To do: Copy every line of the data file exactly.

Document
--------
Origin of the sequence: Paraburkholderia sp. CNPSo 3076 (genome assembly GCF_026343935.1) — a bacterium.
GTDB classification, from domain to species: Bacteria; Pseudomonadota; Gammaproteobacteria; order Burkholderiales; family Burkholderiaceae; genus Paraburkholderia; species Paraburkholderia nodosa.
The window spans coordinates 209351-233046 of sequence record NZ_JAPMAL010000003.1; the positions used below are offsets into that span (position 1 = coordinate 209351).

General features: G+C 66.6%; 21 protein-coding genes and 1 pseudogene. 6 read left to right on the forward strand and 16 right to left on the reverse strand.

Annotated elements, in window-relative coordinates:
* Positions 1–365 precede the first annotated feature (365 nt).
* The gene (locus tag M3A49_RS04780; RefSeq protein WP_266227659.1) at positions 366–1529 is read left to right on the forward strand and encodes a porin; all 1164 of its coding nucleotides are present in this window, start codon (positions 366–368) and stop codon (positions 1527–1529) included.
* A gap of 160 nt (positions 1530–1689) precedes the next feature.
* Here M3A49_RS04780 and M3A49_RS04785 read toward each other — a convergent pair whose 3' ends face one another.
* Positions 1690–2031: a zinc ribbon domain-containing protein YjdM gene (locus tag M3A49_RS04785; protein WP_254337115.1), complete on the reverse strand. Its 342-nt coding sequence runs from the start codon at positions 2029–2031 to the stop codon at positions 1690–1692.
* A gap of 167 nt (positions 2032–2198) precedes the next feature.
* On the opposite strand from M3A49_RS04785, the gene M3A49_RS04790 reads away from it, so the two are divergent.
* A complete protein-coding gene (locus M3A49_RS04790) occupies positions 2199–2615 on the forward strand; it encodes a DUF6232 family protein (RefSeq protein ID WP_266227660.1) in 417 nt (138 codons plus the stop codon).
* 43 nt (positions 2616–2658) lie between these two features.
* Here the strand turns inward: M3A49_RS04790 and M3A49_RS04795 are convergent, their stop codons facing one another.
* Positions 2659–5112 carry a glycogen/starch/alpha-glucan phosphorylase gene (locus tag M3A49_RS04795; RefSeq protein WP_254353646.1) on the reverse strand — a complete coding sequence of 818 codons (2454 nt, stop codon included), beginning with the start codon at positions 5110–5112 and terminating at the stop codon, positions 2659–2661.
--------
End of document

Origin of the sequence: Paraburkholderia sp. CNPSo 3076 (genome assembly GCF_026343935.1) — a bacterium.
GTDB classification, from domain to species: Bacteria; Pseudomonadota; Gammaproteobacteria; order Burkholderiales; family Burkholderiaceae; genus Paraburkholderia; species Paraburkholderia nodosa.
The window spans coordinates 209351-233046 of sequence record NZ_JAPMAL010000003.1; the positions used below are offsets into that span (position 1 = coordinate 209351).

General features: G+C 66.6%; 21 protein-coding genes and 1 pseudogene. 6 read left to right on the forward strand and 16 right to left on the reverse strand.

Annotated elements, in window-relative coordinates:
* Positions 1–365 precede the first annotated feature (365 nt).
* The gene (locus tag M3A49_RS04780; RefSeq protein WP_266227659.1) at positions 366–1529 is read left to right on the forward strand and encodes a porin; all 1164 of its coding nucleotides are present in this window, start codon (positions 366–368) and stop codon (positions 1527–1529) included.
* A gap of 160 nt (positions 1530–1689) precedes the next feature.
* Here M3A49_RS04780 and M3A49_RS04785 read toward each other — a convergent pair whose 3' ends face one another.
* Positions 1690–2031: a zinc ribbon domain-containing protein YjdM gene (locus tag M3A49_RS04785; protein WP_254337115.1), complete on the reverse strand. Its 342-nt coding sequence runs from the start codon at positions 2029–2031 to the stop codon at positions 1690–1692.
* A gap of 167 nt (positions 2032–2198) precedes the next feature.
* On the opposite strand from M3A49_RS04785, the gene M3A49_RS04790 reads away from it, so the two are divergent.
* A complete protein-coding gene (locus M3A49_RS04790) occupies positions 2199–2615 on the forward strand; it encodes a DUF6232 family protein (RefSeq protein ID WP_266227660.1) in 417 nt (138 codons plus the stop codon).
* 43 nt (positions 2616–2658) lie between these two features.
* Here the strand turns inward: M3A49_RS04790 and M3A49_RS04795 are convergent, their stop codons facing one another.
* Positions 2659–5112 carry a glycogen/starch/alpha-glucan phosphorylase gene (locus tag M3A49_RS04795; RefSeq protein WP_254353646.1) on the reverse strand — a complete coding sequence of 818 codons (2454 nt, stop codon included), beginning with the start codon at positions 5110–5112 and terminating at the stop codon, positions 2659–2661.